Seven Stories Press

Works of Radical Imagination


The fiction and reportage included in The Last Carousel, one of the final collections published during Nelson Algren's lifetime, was written on ships and in ports of call around the world, and includes accounts of brothels in Vietnam and Mexico, stories of the boxing ring, and reminiscences of Algren's beloved Chicago White Sox, among other subjects. In this collection, not just Algren's intensity but his diverse range of interests are revealed and celebrated.


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“What an exhilarating experience it is to read Nelson Algren's new collection of stories!”

“It's about time! When we've got a living American writer as surefooted and as fast off the mark as Nelson Algren, it's almost criminal not to have something of his hard in covers at least once a year, to heft and roar at and revel in . . . What we have here in this big fat volume is a cockeyed chrestomathy of 37 Algren pieces . . . with his hallmark stamped on every link.”

“Essential Algren.”

“Very good, fast, funny and tough . . . Algren, where have you been hiding.”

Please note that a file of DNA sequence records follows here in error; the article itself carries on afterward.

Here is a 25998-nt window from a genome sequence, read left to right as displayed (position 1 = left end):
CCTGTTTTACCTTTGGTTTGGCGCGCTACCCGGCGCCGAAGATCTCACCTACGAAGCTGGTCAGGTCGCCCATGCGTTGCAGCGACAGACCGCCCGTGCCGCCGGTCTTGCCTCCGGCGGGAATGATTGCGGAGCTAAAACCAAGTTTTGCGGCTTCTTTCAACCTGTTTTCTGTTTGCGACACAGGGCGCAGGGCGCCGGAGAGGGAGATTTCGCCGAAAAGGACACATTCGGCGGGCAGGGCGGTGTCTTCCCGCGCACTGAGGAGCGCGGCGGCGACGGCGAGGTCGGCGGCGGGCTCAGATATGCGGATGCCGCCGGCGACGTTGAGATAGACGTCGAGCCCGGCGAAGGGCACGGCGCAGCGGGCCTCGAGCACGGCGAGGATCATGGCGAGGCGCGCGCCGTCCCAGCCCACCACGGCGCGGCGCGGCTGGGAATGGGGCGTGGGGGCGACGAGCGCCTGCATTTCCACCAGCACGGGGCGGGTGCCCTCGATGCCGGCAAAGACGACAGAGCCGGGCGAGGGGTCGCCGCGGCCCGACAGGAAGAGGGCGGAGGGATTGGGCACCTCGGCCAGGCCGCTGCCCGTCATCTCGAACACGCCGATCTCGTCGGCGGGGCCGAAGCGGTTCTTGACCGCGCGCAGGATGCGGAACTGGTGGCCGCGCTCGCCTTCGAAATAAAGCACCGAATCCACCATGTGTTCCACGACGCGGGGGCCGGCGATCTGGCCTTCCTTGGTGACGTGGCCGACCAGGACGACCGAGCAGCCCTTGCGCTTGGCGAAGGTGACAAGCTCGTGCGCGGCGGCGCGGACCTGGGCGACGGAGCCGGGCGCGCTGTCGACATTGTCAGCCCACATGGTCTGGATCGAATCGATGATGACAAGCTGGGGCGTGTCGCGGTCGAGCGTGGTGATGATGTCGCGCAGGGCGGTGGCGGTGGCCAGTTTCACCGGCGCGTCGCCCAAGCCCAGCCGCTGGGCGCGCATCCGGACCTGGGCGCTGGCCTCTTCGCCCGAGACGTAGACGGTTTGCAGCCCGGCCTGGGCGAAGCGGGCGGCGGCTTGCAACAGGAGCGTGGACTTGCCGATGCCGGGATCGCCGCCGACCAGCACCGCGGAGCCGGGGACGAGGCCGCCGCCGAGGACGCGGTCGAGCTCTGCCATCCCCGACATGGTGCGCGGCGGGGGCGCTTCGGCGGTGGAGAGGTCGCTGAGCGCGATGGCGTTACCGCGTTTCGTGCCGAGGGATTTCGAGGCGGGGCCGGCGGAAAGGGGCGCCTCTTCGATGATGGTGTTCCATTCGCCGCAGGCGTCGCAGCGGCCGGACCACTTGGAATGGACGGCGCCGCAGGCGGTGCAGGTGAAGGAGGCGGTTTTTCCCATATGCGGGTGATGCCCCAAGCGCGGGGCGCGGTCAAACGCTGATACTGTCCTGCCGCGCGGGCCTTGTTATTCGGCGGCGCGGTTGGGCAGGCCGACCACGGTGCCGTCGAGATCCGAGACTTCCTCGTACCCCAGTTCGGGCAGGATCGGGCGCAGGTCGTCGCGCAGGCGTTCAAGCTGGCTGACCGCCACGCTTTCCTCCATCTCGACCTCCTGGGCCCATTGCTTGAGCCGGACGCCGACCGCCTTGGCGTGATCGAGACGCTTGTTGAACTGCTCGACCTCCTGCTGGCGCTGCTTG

One of the most neglected of modern American authors and also one of the best loved by those who know his work, Nelson Algren (1909–1981) believed that “literature is made upon any occasion that a challenge is put to the legal apparatus by conscience in touch with humanity.” His own voluminous body of work stands up to that belief. Algren’s powerful voice rose from the urban wilderness of postwar Chicago, and it is to that city of hustlers, addicts, and scamps that he returned again and again, eventually raising Chicago’s “lower depths” up onto a stage for the whole world to behold. Recipient of the first National Book Award for fiction and lauded by Hemingway as “one of the two best authors in America,” Algren remains among our most defiant and enduring novelists. His work includes five major novels, two short fiction collections, a book-length poem, and several collections of reportage. A source of inspiration to artists as diverse as Kurt Vonnegut and Donald Barthelme, Studs Terkel and Lou Reed, Algren died on May 9, 1981, within days of his appointment as a fellow of the American Academy of Arts and Letters.